Extending your plant breeder's rights

If someone uses harvested material from the plant variety you've protected with a plant breeder's right (PBR), or develops a variety that's been bred from your variety or one that's not different in any important characteristic to your PBR, you can use your IP rights to protect your commercial interests. 

Claiming further rights after your PBR has been granted

While a PBR is granted for a particular new variety of plant and for propagating material from that variety, in some cases you can claim further rights. You can extend your rights to:

  • Harvested material
  • Products of harvested material
  • Plant varieties that could only be developed from your PBR protected variety, known as dependent varieties and essentially derived varieties
  • Propagating material of dependent varieties and essentially derived varieties.

Extending rights to harvested material and products

You can exercise your right on the harvested material or products of the harvested material in specific circumstances, which include:

  • When you believe you haven't had a reasonable opportunity to exercise the right on the propagating material.

Extending rights to dependent varieties

You can claim rights to varieties that can only be reproduced by the repeated use of your PBR protected variety.

Extending rights to essentially derived varieties

Where someone else breeds a new variety from your PBR variety, you can seek a declaration that the second variety is essentially derived from yours.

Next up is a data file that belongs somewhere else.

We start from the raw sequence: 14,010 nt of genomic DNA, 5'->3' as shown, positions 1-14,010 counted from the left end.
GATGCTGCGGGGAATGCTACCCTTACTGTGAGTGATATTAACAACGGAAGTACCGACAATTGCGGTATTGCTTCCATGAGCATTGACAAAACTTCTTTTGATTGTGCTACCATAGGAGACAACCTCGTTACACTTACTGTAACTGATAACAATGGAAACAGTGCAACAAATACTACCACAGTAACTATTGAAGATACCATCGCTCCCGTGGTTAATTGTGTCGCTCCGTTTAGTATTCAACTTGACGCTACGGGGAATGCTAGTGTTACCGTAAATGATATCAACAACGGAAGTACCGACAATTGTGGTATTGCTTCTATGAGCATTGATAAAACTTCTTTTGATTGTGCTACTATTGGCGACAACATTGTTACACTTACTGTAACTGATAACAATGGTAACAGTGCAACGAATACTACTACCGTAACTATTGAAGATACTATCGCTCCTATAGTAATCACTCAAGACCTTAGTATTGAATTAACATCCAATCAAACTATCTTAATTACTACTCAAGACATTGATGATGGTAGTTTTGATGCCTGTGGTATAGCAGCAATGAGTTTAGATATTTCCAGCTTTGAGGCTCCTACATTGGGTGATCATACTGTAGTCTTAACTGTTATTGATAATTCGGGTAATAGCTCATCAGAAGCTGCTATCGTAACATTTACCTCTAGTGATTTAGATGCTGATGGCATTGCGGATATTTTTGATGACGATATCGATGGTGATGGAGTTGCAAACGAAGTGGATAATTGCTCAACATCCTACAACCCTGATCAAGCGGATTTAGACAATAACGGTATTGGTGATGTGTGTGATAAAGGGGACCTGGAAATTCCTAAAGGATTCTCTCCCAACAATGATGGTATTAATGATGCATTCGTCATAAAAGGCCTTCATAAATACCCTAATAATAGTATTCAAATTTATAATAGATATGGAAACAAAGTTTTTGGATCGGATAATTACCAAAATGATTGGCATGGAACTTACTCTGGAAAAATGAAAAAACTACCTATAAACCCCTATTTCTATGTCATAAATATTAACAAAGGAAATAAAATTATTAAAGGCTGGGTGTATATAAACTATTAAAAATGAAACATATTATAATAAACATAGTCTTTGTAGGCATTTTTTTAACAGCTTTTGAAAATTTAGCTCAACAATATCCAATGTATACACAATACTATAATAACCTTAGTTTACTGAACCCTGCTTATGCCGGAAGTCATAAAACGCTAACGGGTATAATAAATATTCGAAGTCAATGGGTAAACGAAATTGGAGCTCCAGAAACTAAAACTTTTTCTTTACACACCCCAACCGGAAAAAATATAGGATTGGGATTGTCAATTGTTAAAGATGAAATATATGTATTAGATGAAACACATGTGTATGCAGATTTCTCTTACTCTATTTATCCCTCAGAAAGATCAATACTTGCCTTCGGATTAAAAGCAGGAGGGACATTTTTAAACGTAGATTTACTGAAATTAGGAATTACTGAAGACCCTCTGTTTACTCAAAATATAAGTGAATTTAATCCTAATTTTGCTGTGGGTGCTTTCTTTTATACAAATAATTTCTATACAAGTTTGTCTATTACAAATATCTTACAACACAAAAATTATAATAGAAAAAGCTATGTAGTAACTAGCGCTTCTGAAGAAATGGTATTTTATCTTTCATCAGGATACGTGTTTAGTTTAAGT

If successful, you'll then have some ownership over the second variety.

This means:

  • The second variety falls within the scope of the initial variety
  • More than one person has rights to the second variety
  • The two parties will need to agree to conditions of commercialisation.

The declaration on the second variety can be made whether or not that second variety has a PBR granted or an application is in process.

What is an essentially derived variety?

Essentially derived varieties (EDV) share all the essential characteristics of a registered plant variety but are clearly distinguishable. Therefore, they may qualify for plant breeder’s rights registration on their own.

Essential characteristics are heritable traits that contribute to the principal features, performance or value of the variety. Their practical application depends on the specific plant and its commercial context.

Extending rights to propagating material of dependent varieties and essentially derived varieties

Along with protecting the propagating material of the protected variety, PBRs can also include propagating material of dependent varieties and EDV.

How do I pursue extending my PBR rights?

If you want more information about the circumstances under which PBR rights may be extended, you can contact us via PBR@ipaustralia.gov.au. We also recommend seeking professional assistance.